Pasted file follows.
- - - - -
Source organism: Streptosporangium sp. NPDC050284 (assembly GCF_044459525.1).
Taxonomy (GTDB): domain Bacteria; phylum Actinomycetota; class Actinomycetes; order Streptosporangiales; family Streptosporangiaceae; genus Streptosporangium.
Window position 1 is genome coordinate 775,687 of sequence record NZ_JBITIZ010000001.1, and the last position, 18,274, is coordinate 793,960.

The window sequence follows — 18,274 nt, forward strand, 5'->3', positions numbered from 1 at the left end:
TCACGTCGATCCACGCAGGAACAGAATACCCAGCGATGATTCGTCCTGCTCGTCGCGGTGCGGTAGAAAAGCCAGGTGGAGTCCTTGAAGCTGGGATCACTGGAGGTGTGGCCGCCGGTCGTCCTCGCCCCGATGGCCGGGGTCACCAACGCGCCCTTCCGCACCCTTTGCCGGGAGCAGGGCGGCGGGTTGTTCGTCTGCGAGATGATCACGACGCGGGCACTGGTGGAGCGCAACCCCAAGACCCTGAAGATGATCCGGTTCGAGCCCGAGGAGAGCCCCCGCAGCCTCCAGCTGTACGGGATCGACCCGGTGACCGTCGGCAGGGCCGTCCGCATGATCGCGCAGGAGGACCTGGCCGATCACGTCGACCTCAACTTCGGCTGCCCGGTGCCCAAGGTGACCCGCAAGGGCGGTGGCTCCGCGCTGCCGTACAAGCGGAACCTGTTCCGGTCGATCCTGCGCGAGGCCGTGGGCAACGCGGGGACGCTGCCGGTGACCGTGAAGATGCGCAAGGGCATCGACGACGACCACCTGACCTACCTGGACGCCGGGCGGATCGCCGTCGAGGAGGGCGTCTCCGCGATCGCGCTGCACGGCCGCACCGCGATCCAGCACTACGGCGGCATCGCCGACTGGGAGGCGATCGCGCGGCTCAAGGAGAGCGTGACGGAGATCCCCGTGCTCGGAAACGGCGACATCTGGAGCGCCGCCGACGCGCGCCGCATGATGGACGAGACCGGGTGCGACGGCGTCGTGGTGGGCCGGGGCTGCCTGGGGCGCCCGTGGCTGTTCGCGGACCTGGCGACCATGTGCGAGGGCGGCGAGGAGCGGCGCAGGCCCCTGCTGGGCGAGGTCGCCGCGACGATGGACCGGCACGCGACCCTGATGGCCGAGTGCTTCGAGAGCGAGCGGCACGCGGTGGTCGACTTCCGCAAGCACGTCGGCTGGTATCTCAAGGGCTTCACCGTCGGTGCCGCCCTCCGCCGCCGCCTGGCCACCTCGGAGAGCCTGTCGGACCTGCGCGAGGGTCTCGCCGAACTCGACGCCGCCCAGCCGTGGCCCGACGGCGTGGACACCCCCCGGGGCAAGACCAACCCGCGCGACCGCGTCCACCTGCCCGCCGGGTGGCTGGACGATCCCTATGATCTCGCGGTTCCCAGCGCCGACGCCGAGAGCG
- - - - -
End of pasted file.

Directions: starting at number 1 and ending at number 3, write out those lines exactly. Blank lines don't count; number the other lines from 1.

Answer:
Source organism: Streptosporangium sp. NPDC050284 (assembly GCF_044459525.1).
Taxonomy (GTDB): domain Bacteria; phylum Actinomycetota; class Actinomycetes; order Streptosporangiales; family Streptosporangiaceae; genus Streptosporangium.
Window position 1 is genome coordinate 775,687 of sequence record NZ_JBITIZ010000001.1, and the last position, 18,274, is coordinate 793,960.